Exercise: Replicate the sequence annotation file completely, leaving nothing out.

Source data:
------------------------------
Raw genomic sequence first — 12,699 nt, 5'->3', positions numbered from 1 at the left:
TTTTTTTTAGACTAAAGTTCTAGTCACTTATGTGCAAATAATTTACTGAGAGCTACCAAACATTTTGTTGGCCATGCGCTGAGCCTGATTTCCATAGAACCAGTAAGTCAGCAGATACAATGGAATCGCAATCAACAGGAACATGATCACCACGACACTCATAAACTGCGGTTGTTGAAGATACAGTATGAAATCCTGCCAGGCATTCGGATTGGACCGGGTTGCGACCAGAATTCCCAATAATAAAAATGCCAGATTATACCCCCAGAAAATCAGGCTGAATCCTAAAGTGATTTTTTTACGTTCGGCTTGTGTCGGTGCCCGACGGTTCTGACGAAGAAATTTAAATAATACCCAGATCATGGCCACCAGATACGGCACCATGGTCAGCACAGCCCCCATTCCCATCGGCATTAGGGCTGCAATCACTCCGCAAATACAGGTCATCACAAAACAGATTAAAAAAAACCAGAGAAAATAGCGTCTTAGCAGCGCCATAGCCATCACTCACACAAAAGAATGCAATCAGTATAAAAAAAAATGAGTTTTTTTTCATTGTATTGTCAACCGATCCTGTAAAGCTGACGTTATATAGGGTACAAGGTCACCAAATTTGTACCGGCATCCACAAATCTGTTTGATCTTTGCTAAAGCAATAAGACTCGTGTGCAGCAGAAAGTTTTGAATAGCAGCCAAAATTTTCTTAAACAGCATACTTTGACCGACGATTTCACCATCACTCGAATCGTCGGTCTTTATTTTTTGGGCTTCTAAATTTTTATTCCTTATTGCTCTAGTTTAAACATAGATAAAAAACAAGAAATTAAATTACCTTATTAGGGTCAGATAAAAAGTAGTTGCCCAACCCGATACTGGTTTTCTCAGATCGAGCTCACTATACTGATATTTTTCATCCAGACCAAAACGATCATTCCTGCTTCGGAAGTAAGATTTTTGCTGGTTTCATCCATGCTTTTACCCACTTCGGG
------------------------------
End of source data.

Raw genomic sequence first — 12,699 nt, 5'->3', positions numbered from 1 at the left:
TTTTTTTTAGACTAAAGTTCTAGTCACTTATGTGCAAATAATTTACTGAGAGCTACCAAACATTTTGTTGGCCATGCGCTGAGCCTGATTTCCATAGAACCAGTAAGTCAGCAGATACAATGGAATCGCAATCAACAGGAACATGATCACCACGACACTCATAAACTGCGGTTGTTGAAGATACAGTATGAAATCCTGCCAGGCATTCGGATTGGACCGGGTTGCGACCAGAATTCCCAATAATAAAAATGCCAGATTATACCCCCAGAAAATCAGGCTGAATCCTAAAGTGATTTTTTTACGTTCGGCTTGTGTCGGTGCCCGACGGTTCTGACGAAGAAATTTAAATAATACCCAGATCATGGCCACCAGATACGGCACCATGGTCAGCACAGCCCCCATTCCCATCGGCATTAGGGCTGCAATCACTCCGCAAATACAGGTCATCACAAAACAGATTAAAAAAAACCAGAGAAAATAGCGTCTTAGCAGCGCCATAGCCATCACTCACACAAAAGAATGCAATCAGTATAAAAAAAAATGAGTTTTTTTTCATTGTATTGTCAACCGATCCTGTAAAGCTGACGTTATATAGGGTACAAGGTCACCAAATTTGTACCGGCATCCACAAATCTGTTTGATCTTTGCTAAAGCAATAAGACTCGTGTGCAGCAGAAAGTTTTGAATAGCAGCCAAAATTTTCTTAAACAGCATACTTTGACCGACGATTTCACCATCACTCGAATCGTCGGTCTTTATTTTTTGGGCTTCTAAATTTTTATTCCTTATTGCTCTAGTTTAAACATAGATAAAAAACAAGAAATTAAATTACCTTATTAGGGTCAGATAAAAAGTAGTTGCCCAACCCGATACTGGTTTTCTCAGATCGAGCTCACTATACTGATATTTTTCATCCAGACCAAAACGATCATTCCTGCTTCGGAAGTAAGATTTTTGCTGGTTTCATCCATGCTTTTACCCACTTCGGG